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You are to publish your findings in the form of a term-paper, 7-10 pages, size 12 font, Times New Roman or Arial only, according to the style guidelines of the Modern Language Association (MLA), graphs and charts only, no photographs, Works Cited page a must. In Chapter 3, Unbelievable Stories about Apathy and Altruism, of Superfreakonomics, the sequel to their highly successful book, Freakonomics, economists Steven D. Levitt and Stephen J. Dubner discuss the spike in crime that occurred after the post-war baby boom in the United States. The authors cite the criminal justice system and the baby boom itself as two of the factors that account for the rise in both property and violent crime. They also mention other possible hypotheses such as the great migration of African-Americans from the rural south to northern cities as well as the return of war-scarred Vietnam veterans. All of these factors combined do not explain the crime surge, they say. Levitt and Dubner write: The answer might be right in front of our faces, literally: television. Maybe Beaver Cleaver and his picture-perfect family weren’t just a casualty of the changing times (Leave It to Beaver was canceled in 1963, the same year Kennedy was assassinated). Maybe they weren’t actually a cause of the problem. People have long posited that violent TV shows lead to violent behavior, but that claim is not supported by data. We are making an entirely different argument here. Our claim is that children who grew up watching a lot of TV, even the most innocuous family-friendly shows, were more likely to engage in crime when they got older. Testing this hypothesis isn’t easy. You can’t just compare a random bunch of kids who watched a lot of TV with those who didn’t. The ones who were glued to the TV are sure to differ from the other children in countless ways beyond their viewing habits. A more believable strategy might be to compare cities that got TV early with those that got it much later. (101-103) Your assignment is to investigate this phenomenon on your own, using your own research, data, and opinion. Remember that Levitt and Dubner are economists who look at things from a statistical point of view. You are media sociologists. You might want to look into such things as the history of TV in the United States. Which towns and cities were first to get TV? What are/were the demographics of these towns? What kind of programming existed in the early days and in the ensuing years? How did the programming differ from one place to the other? What were the types of role models portrayed in these shows? How do you think that these shows influenced the viewers? How do/did viewers view the world after watching years of TV?You can also look at particular incidents from the recent past, criminal or otherwise, (you may even remember some), that were blamed on TV. (Levitt and Dubner mention the infamous murder of Queens resident, Kitty Genovese, in the 1960s.) Views (983)
Body Preview(2325 words)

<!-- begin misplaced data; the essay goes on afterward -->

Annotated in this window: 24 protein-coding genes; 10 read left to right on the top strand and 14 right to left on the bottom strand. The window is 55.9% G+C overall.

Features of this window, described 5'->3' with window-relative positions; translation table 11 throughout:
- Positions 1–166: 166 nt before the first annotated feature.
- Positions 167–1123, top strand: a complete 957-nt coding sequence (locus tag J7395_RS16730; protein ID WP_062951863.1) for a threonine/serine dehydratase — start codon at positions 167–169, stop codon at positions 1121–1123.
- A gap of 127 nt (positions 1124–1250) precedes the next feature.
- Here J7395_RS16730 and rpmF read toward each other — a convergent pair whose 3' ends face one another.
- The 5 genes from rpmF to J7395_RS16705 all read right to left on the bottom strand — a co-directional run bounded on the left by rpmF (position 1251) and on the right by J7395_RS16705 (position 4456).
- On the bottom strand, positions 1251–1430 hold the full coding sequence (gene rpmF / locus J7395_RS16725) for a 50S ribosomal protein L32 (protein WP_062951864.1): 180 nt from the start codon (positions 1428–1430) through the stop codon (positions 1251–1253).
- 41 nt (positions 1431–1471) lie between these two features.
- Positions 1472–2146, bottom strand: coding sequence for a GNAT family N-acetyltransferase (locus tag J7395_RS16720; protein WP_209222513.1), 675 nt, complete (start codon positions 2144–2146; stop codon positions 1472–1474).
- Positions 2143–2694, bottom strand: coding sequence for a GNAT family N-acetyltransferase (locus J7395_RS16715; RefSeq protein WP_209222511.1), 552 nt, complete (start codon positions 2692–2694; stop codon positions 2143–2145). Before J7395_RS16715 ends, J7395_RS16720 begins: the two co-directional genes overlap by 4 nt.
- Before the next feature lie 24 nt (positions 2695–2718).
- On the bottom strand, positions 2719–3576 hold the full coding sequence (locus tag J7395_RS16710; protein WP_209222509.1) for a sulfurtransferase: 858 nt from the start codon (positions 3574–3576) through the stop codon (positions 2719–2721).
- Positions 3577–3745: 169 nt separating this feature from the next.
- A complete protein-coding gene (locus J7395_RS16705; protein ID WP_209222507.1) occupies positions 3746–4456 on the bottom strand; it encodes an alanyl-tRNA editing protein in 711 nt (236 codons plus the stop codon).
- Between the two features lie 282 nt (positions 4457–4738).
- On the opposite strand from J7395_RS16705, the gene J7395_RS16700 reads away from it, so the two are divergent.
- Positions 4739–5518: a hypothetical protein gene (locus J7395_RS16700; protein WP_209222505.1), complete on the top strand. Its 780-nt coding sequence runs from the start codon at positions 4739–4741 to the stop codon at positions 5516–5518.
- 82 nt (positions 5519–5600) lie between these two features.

TELEVISION IN xxxxxxx UNITED STATES The xxxxxxx States has xxxxxxx xxxxxxx market-oriented xxxxxxx system. A xxxxxxx public broadcast xxxxxxx known xxxxxxx xxxxxxx Broadcasting Service xxxxxxx is there xxxxxxx the United xxxxxxx Local media xxxxxxx have their xxxxxxx television stations, xxxxxxx xxxxxxx be xxxxxxx with or xxxxxxx and operated xxxxxxx a xxxxxxx xxxxxxx Except in xxxxxxx small markets xxxxxxx few stations, xxxxxxx agreements are xxxxxxx exclusive. If xxxxxxx station is xxxxxxx xxxxxxx affiliate, xxxxxxx station would xxxxxxx air programs xxxxxxx ABC, xxxxxxx xxxxxxx other networks. xxxxxxx stations, till xxxxxxx and 1980’s, xxxxxxx network programming xxxxxxx their own xxxxxxx shows. However xxxxxxx xxxxxxx today xxxxxxx only local xxxxxxx shows. The xxxxxxx of xxxxxxx xxxxxxx is filled xxxxxxx syndicated shows, xxxxxxx material produced xxxxxxx and sold xxxxxxx individual stations xxxxxxx each local xxxxxxx xxxxxxx no xxxxxxx shaped American xxxxxxx in the xxxxxxx more xxxxxxx xxxxxxx Television existed xxxxxxx in few xxxxxxx wealthy American xxxxxxx at the xxxxxxx of World xxxxxxx II. Just xxxxxxx xxxxxxx later, xxxxxxx two-thirds of xxxxxxx households had xxxxxxx television. xxxxxxx xxxxxxx periodical of xxxxxxx decade was xxxxxxx Guide. In xxxxxxx nation once xxxxxxx by strong xxxxxxx differences, network xxxxxxx xxxxxxx blurred xxxxxxx distinctions and xxxxxxx forge a xxxxxxx popular xxxxxxx xxxxxxx forever changed xxxxxxx The first xxxxxxx to be xxxxxxx was Harry xxxxxxx When Estes xxxxxxx prosecuted mob xxxxxxx xxxxxxx Costello xxxxxxx television, the xxxxxxx senator became xxxxxxx national xxxxxxx xxxxxxx a vice xxxxxxx candidate. Electronic television xxxxxxx successfully first xxxxxxx in San xxxxxxx on September xxxxxxx 1927. This xxxxxxx xxxxxxx designed xxxxxxx a 21 xxxxxxx old inventor, xxxxxxx Taylor xxxxxxx xxxxxxx the age xxxxxxx 14 he xxxxxxx in a xxxxxxx without electricity. xxxxxxx invention of xxxxxxx which scanned xxxxxxx xxxxxxx a xxxxxxx of electrons xxxxxxx the direct xxxxxxx of xxxxxxx xxxxxxx The first xxxxxxx that was xxxxxxx on it xxxxxxx a simple xxxxxxx After some xxxxxxx Farnsworth aimed xxxxxxx xxxxxxx camera xxxxxxx a dollar xxxxxxx Early television xxxxxxx quite xxxxxxx xxxxxxx CBS depicted xxxxxxx like ‘chalk xxxxxxx which showed xxxxxxx newsman who xxxxxxx moving a xxxxxxx over the xxxxxxx xxxxxxx Europe. xxxxxxx quality of xxxxxxx picture was xxxxxxx in xxxxxxx xxxxxxx and because xxxxxxx which it xxxxxxx difficult to xxxxxxx out the xxxxxxx and only xxxxxxx map was xxxxxxx xxxxxxx was xxxxxxx slow growth xxxxxxx the development xxxxxxx television xxxxxxx xxxxxxx War II xxxxxxx companies focussed xxxxxxx military production xxxxxxx that time. xxxxxxx a battle xxxxxxx government regulation, xxxxxxx xxxxxxx of xxxxxxx further slowed xxxxxxx There was xxxxxxx ruling xxxxxxx xxxxxxx the Federal xxxxxxx Commission’s (FCC) xxxxxxx stated that xxxxxxx National Broadcasting xxxxxxx (NBC) had xxxxxxx sell one xxxxxxx xxxxxxx two xxxxxxx networks. The xxxxxxx Court had xxxxxxx this xxxxxxx xxxxxxx 1943. The xxxxxxx network became xxxxxxx new American xxxxxxx Company (ABC). xxxxxxx the air, xxxxxxx World War xxxxxxx xxxxxxx television xxxxxxx were there xxxxxxx each in xxxxxxx Philadelphia, xxxxxxx xxxxxxx and Schenectady xxxxxxx two in xxxxxxx York City. xxxxxxx in the xxxxxxx States full-scale xxxxxxx television broadcasting xxxxxxx xxxxxxx begun xxxxxxx 1947. By 1949, xxxxxxx who could xxxxxxx television xxxxxxx xxxxxxx watch The xxxxxxx Star Theatre xxxxxxx or the xxxxxxx program, Howdy xxxxxxx (1947). There xxxxxxx around 6000 xxxxxxx xxxxxxx in xxxxxxx which rose xxxxxxx some 12 xxxxxxx in xxxxxxx xxxxxxx 1951. By xxxxxxx half of xxxxxxx U.S. homes xxxxxxx television and xxxxxxx new invention xxxxxxx American homes xxxxxxx xxxxxxx black xxxxxxx white television xxxxxxx Hundreds of xxxxxxx channels xxxxxxx xxxxxxx to Americans. xxxxxxx TV was xxxxxxx in few xxxxxxx towns. People xxxxxxx given the xxxxxxx to receive xxxxxxx xxxxxxx available xxxxxxx the nearby xxxxxxx because of xxxxxxx large xxxxxxx xxxxxxx were erected xxxxxxx high places. xxxxxxx 1960, there xxxxxxx approximately 640 xxxxxxx (Community Antenna xxxxxxx systems. In xxxxxxx xxxxxxx City, xxxxxxx operators contracted xxxxxxx broadcast the xxxxxxx games xxxxxxx xxxxxxx local basketball xxxxxxx hockey teams. xxxxxxx New York xxxxxxx 1971, cable xxxxxxx more than xxxxxxx subscribers. Adults xxxxxxx xxxxxxx the xxxxxxx before television xxxxxxx for children xxxxxxx adolescents, xxxxxxx xxxxxxx Television is xxxxxxx (Mitchell Stephens). In xxxxxxx a study xxxxxxx conducted in xxxxxxx which showed xxxxxxx the blue xxxxxxx xxxxxxx and xxxxxxx family were xxxxxxx most dependent xxxxxxx TV. xxxxxxx xxxxxxx it’s not xxxxxxx Television has xxxxxxx through economic, xxxxxxx and religious xxxxxxx and now xxxxxxx is a xxxxxxx xxxxxxx By xxxxxxx late 1990’s, xxxxxxx percent of xxxxxxx homes xxxxxxx xxxxxxx least one xxxxxxx set and xxxxxxx sets were xxxxxxx far an xxxxxxx of more xxxxxxx seven hours xxxxxxx xxxxxxx It xxxxxxx not important xxxxxxx people spend xxxxxxx much xxxxxxx xxxxxxx time watching xxxxxxx but the xxxxxxx is that xxxxxxx time is xxxxxxx spent on xxxxxxx activities such xxxxxxx xxxxxxx or xxxxxxx out or xxxxxxx (Sheila H. xxxxxxx the xxxxxxx xxxxxxx television was xxxxxxx different and xxxxxxx was a xxxxxxx code of xxxxxxx ethics. Earlier xxxxxxx shows were xxxxxxx xxxxxxx on xxxxxxx and so xxxxxxx less riveting xxxxxxx the xxxxxxx xxxxxxx most importantly, xxxxxxx were fewer xxxxxxx and channels xxxxxxx Now days xxxxxxx length of xxxxxxx programs are xxxxxxx xxxxxxx compared xxxxxxx earlier days xxxxxxx very less xxxxxxx was xxxxxxx xxxxxxx front of xxxxxxx television. In American xxxxxxx mostly all xxxxxxx have television; xxxxxxx the percentage xxxxxxx television at xxxxxxx xxxxxxx more xxxxxxx indoor toilets. xxxxxxx people and xxxxxxx spend xxxxxxx xxxxxxx their time xxxxxxx sleeping but xxxxxxx television has xxxxxxx into existence xxxxxxx Americans spend xxxxxxx 2300 hours xxxxxxx xxxxxxx in xxxxxxx of the xxxxxxx In the xxxxxxx States, xxxxxxx xxxxxxx have retooled xxxxxxx to focus xxxxxxx reality TV, xxxxxxx famously MTV, xxxxxxx began in xxxxxxx 1980s as xxxxxxx xxxxxxx video pioneer, before xxxxxxx to a xxxxxxx all-reality xxxxxxx xxxxxxx the early xxxxxxx earlier years xxxxxxx programs and xxxxxxx benefits that xxxxxxx could presumably xxxxxxx to the xxxxxxx xxxxxxx highly xxxxxxx unique selling xxxxxxx for television xxxxxxx In xxxxxxx xxxxxxx action movies xxxxxxx to be xxxxxxx for half xxxxxxx hour like xxxxxxx Lone Ranger, xxxxxxx King, or xxxxxxx xxxxxxx host/puppet xxxxxxx such as xxxxxxx Doody and xxxxxxx Fran xxxxxxx xxxxxxx Whereas now xxxxxxx than two xxxxxxx are given xxxxxxx an action xxxxxxx In 1960’s xxxxxxx serials were xxxxxxx xxxxxxx interest xxxxxxx the children xxxxxxx of the xxxxxxx shows xxxxxxx xxxxxxx shows included xxxxxxx Flintstones, Bullwinkle, xxxxxxx Space Ghost. xxxxxxx 1980s, programming xxxxxxx influenced by xxxxxxx "television revolution" xxxxxxx xxxxxxx and xxxxxxx grew and xxxxxxx began to xxxxxxx the xxxxxxx xxxxxxx Cartoons such xxxxxxx Nickelodeon and xxxxxxx remained the xxxxxxx children's fare, xxxxxxx live action xxxxxxx began to xxxxxxx xxxxxxx number. xxxxxxx earlier years xxxxxxx difference persisted xxxxxxx girls xxxxxxx xxxxxxx "boys' shows," xxxxxxx boys will xxxxxxx watch "girls' xxxxxxx in 20th xxxxxxx viewing is xxxxxxx usually solitary. xxxxxxx xxxxxxx adults xxxxxxx together and xxxxxxx many other xxxxxxx while xxxxxxx xxxxxxx families report xxxxxxx rules about xxxxxxx use. For xxxxxxx children may xxxxxxx be allowed xxxxxxx watch until xxxxxxx xxxxxxx completed xxxxxxx tasks such xxxxxxx homework or xxxxxxx or xxxxxxx xxxxxxx be a xxxxxxx that television xxxxxxx be turned xxxxxxx at a xxxxxxx time. When xxxxxxx report rules, xxxxxxx xxxxxxx control xxxxxxx when younger xxxxxxx can watch xxxxxxx children xxxxxxx xxxxxxx about what xxxxxxx can watch. xxxxxxx was a xxxxxxx availability of xxxxxxx video cassette xxxxxxx during the xxxxxxx xxxxxxx was xxxxxxx for viewers xxxxxxx record and xxxxxxx programs xxxxxxx xxxxxxx to rent xxxxxxx watch movies xxxxxxx times of xxxxxxx choice in xxxxxxx own homes. xxxxxxx this decade, xxxxxxx xxxxxxx became xxxxxxx mostly among xxxxxxx young generation. xxxxxxx the xxxxxxx xxxxxxx and 1990s, xxxxxxx increased competition xxxxxxx on by xxxxxxx proliferation of xxxxxxx networks, talk xxxxxxx and "tabloid" xxxxxxx xxxxxxx seemed xxxxxxx broaden further xxxxxxx or sensational xxxxxxx discussion xxxxxxx xxxxxxx Nowadays it xxxxxxx possible to xxxxxxx video on xxxxxxx World Wide xxxxxxx and to xxxxxxx and search xxxxxxx xxxxxxx on xxxxxxx computer. As xxxxxxx become more xxxxxxx they xxxxxxx xxxxxxx able to xxxxxxx video as xxxxxxx as they xxxxxxx handle text. xxxxxxx television schedule xxxxxxx eventually be xxxxxxx xxxxxxx a xxxxxxx in which xxxxxxx are able xxxxxxx watch xxxxxxx xxxxxxx and distributed xxxxxxx or segments xxxxxxx programs whenever xxxxxxx want (Allison xxxxxxx development followed xxxxxxx patterns in xxxxxxx xxxxxxx Often xxxxxxx not private xxxxxxx owned most xxxxxxx the xxxxxxx xxxxxxx In Great xxxxxxx the British xxxxxxx Corporation, the xxxxxxx dominant radio xxxxxxx established and xxxxxxx dominance over xxxxxxx xxxxxxx BBC xxxxxxx a worldwide xxxxxxx for producing xxxxxxx programming. xxxxxxx xxxxxxx Broadcasting Corporation, xxxxxxx freed by xxxxxxx support from xxxxxxx commercial pressures, xxxxxxx praised by xxxxxxx observers for xxxxxxx xxxxxxx of xxxxxxx of its xxxxxxx and public-affairs xxxxxxx France's xxxxxxx xxxxxxx networks were xxxxxxx supported by xxxxxxx government. By xxxxxxx late 1980s xxxxxxx 1990s, as xxxxxxx and direct-satellite xxxxxxx xxxxxxx increased xxxxxxx number of xxxxxxx the hold xxxxxxx these xxxxxxx xxxxxxx began to xxxxxxx Most countries xxxxxxx the world xxxxxxx moving more xxxxxxx the U.S. xxxxxxx of privately xxxxxxx xxxxxxx television xxxxxxx Television's progress xxxxxxx further slowed xxxxxxx a xxxxxxx xxxxxxx wavelength allocations xxxxxxx the new xxxxxxx radio and xxxxxxx battle over xxxxxxx regulation (Mitchell xxxxxxx In today’s xxxxxxx xxxxxxx which xxxxxxx common in xxxxxxx houses acts xxxxxxx a xxxxxxx xxxxxxx entertainment and xxxxxxx also an xxxxxxx source of xxxxxxx As a xxxxxxx source, television xxxxxxx an important xxxxxxx xxxxxxx helping xxxxxxx and impressionable' xxxxxxx of children xxxxxxx develop xxxxxxx xxxxxxx roles and xxxxxxx traits. Television xxxxxxx to its xxxxxxx a certain xxxxxxx of what xxxxxxx acceptable and xxxxxxx xxxxxxx not xxxxxxx in society. xxxxxxx normal life, xxxxxxx reflects xxxxxxx xxxxxxx social roles xxxxxxx of which xxxxxxx ‘gender’. Television xxxxxxx the potential xxxxxxx teach children xxxxxxx how men xxxxxxx xxxxxxx act xxxxxxx society, and xxxxxxx mould their xxxxxxx of xxxxxxx xxxxxxx expected of xxxxxxx in society xxxxxxx either a xxxxxxx or a xxxxxxx Television can xxxxxxx a significant xxxxxxx xxxxxxx a xxxxxxx growing beliefs xxxxxxx attitudes about xxxxxxx it xxxxxxx xxxxxxx be male xxxxxxx female in xxxxxxx world. (Van xxxxxxx 1990, page xxxxxxx With the xxxxxxx of television, xxxxxxx xxxxxxx were xxxxxxx in American xxxxxxx Every night xxxxxxx depicted xxxxxxx xxxxxxx lawmen such xxxxxxx Hopalong Cassidy xxxxxxx Cisco Kid. xxxxxxx loved to xxxxxxx long running xxxxxxx operas such xxxxxxx xxxxxxx and xxxxxxx In certain xxxxxxx schools Program xxxxxxx Freestyle xxxxxxx xxxxxxx which showed xxxxxxx who participated xxxxxxx non-traditional occupational xxxxxxx The impact xxxxxxx television on xxxxxxx roles depends xxxxxxx xxxxxxx age xxxxxxx the child xxxxxxx also on xxxxxxx stage xxxxxxx xxxxxxx development they xxxxxxx at. When xxxxxxx view television, xxxxxxx not only xxxxxxx what they xxxxxxx but they xxxxxxx xxxxxxx it xxxxxxx use their xxxxxxx interpretations (Durkin, xxxxxxx cited xxxxxxx xxxxxxx Evra, 1990, xxxxxxx (Elena xxxxxxx OF TELEVISION Television xxxxxxx the potential xxxxxxx generate both xxxxxxx and negative xxxxxxx xxxxxxx many xxxxxxx have looked xxxxxxx the impact xxxxxxx television xxxxxxx xxxxxxx particularly on xxxxxxx and adolescents. xxxxxxx all television xxxxxxx are bad, xxxxxxx data showing xxxxxxx negative effects xxxxxxx xxxxxxx to xxxxxxx inappropriate sexuality xxxxxxx offensive language xxxxxxx convincing. xxxxxxx xxxxxxx television frequently xxxxxxx their time xxxxxxx important activities xxxxxxx as playing, xxxxxxx learning to xxxxxxx spending time xxxxxxx xxxxxxx and xxxxxxx storytelling, participating xxxxxxx regular exercise, xxxxxxx developing xxxxxxx xxxxxxx physical, mental xxxxxxx social skills. xxxxxxx can be xxxxxxx powerful teacher. xxxxxxx has proved xxxxxxx if children xxxxxxx xxxxxxx hours xxxxxxx unsupervised television xxxxxxx a day, xxxxxxx it xxxxxxx xxxxxxx academic performance, xxxxxxx reading. More xxxxxxx 1000 studies xxxxxxx that exposure xxxxxxx heavy doses xxxxxxx television violence xxxxxxx xxxxxxx behaviour, xxxxxxx in boys. xxxxxxx television, children xxxxxxx many xxxxxxx xxxxxxx including many xxxxxxx of rape xxxxxxx murder. Children xxxxxxx a lot xxxxxxx television are xxxxxxx physically fit xxxxxxx xxxxxxx who xxxxxxx less television xxxxxxx are also xxxxxxx to xxxxxxx xxxxxxx fat and xxxxxxx energy snack xxxxxxx Through television, xxxxxxx are exposed xxxxxxx adult sexual xxxxxxx Through the xxxxxxx xxxxxxx television, xxxxxxx get the xxxxxxx about tobacco xxxxxxx alcohol xxxxxxx xxxxxxx major concern xxxxxxx that the xxxxxxx of using xxxxxxx are not xxxxxxx shown on xxxxxxx Advertising xxxxxxx xxxxxxx positive xxxxxxx on children’s xxxxxxx For example, xxxxxxx alcohol xxxxxxx xxxxxxx 10% of xxxxxxx budget on xxxxxxx warning about xxxxxxx dangers of xxxxxxx and driving. xxxxxxx the United xxxxxxx xxxxxxx questions xxxxxxx raised about xxxxxxx content of xxxxxxx program xxxxxxx xxxxxxx on television xxxxxxx the use xxxxxxx the program xxxxxxx children, influence xxxxxxx television on xxxxxxx attitude, knowledge xxxxxxx xxxxxxx of xxxxxxx children and xxxxxxx the public xxxxxxx which xxxxxxx xxxxxxx children’s television. xxxxxxx questions have xxxxxxx essential to xxxxxxx discussion of xxxxxxx throughout its xxxxxxx century as xxxxxxx xxxxxxx hearth. TV xxxxxxx replaced the xxxxxxx role of xxxxxxx church xxxxxxx xxxxxxx Television builds xxxxxxx of approved xxxxxxx On the xxxxxxx screen, a xxxxxxx percentage of xxxxxxx characters can xxxxxxx xxxxxxx as xxxxxxx romanticized but xxxxxxx of them xxxxxxx seen xxxxxxx xxxxxxx roles. The xxxxxxx characters seem xxxxxxx be less xxxxxxx than the xxxxxxx white characters. xxxxxxx male prime xxxxxxx xxxxxxx are xxxxxxx than the xxxxxxx prime time xxxxxxx and xxxxxxx xxxxxxx in a xxxxxxx of 3:1. xxxxxxx over the xxxxxxx of sixty xxxxxxx years are xxxxxxx underrepresented. According xxxxxxx xxxxxxx there xxxxxxx no handicapped. xxxxxxx of the xxxxxxx act xxxxxxx xxxxxxx roles that xxxxxxx little relevance xxxxxxx real life. xxxxxxx to television, xxxxxxx majority of xxxxxxx are employed xxxxxxx xxxxxxx or xxxxxxx in some xxxxxxx of law xxxxxxx fine xxxxxxx xxxxxxx depicted on xxxxxxx Some shows xxxxxxx real life xxxxxxx who face xxxxxxx life situations xxxxxxx also shown xxxxxxx xxxxxxx There xxxxxxx been proper xxxxxxx of problems xxxxxxx as xxxxxxx xxxxxxx child abuse xxxxxxx are not xxxxxxx on television. xxxxxxx programs shown xxxxxxx television are xxxxxxx the common xxxxxxx xxxxxxx so xxxxxxx is necessary xxxxxxx teach children xxxxxxx evaluate xxxxxxx xxxxxxx depicted with xxxxxxx analytical eye. xxxxxxx must develop xxxxxxx awareness of xxxxxxx effects so xxxxxxx we can xxxxxxx xxxxxxx new xxxxxxx about justice xxxxxxx fairness in xxxxxxx portrayals xxxxxxx xxxxxxx REFERENCES (1) http://www.ushistory.org/us/53c.asp (2) xxxxxxx Stephenshttp://www.nyu.edu/classes/stephens/History%20of%20Television%20page.htm (3) Sheila xxxxxxx Troppe http://www.yale.edu/ynhti/curriculum/units/1984/5/84.05.03.x.html (4) Allison xxxxxxx Elena Beasley http://www.aber.ac.uk/media/Students/elb9501.html (6) xxxxxxx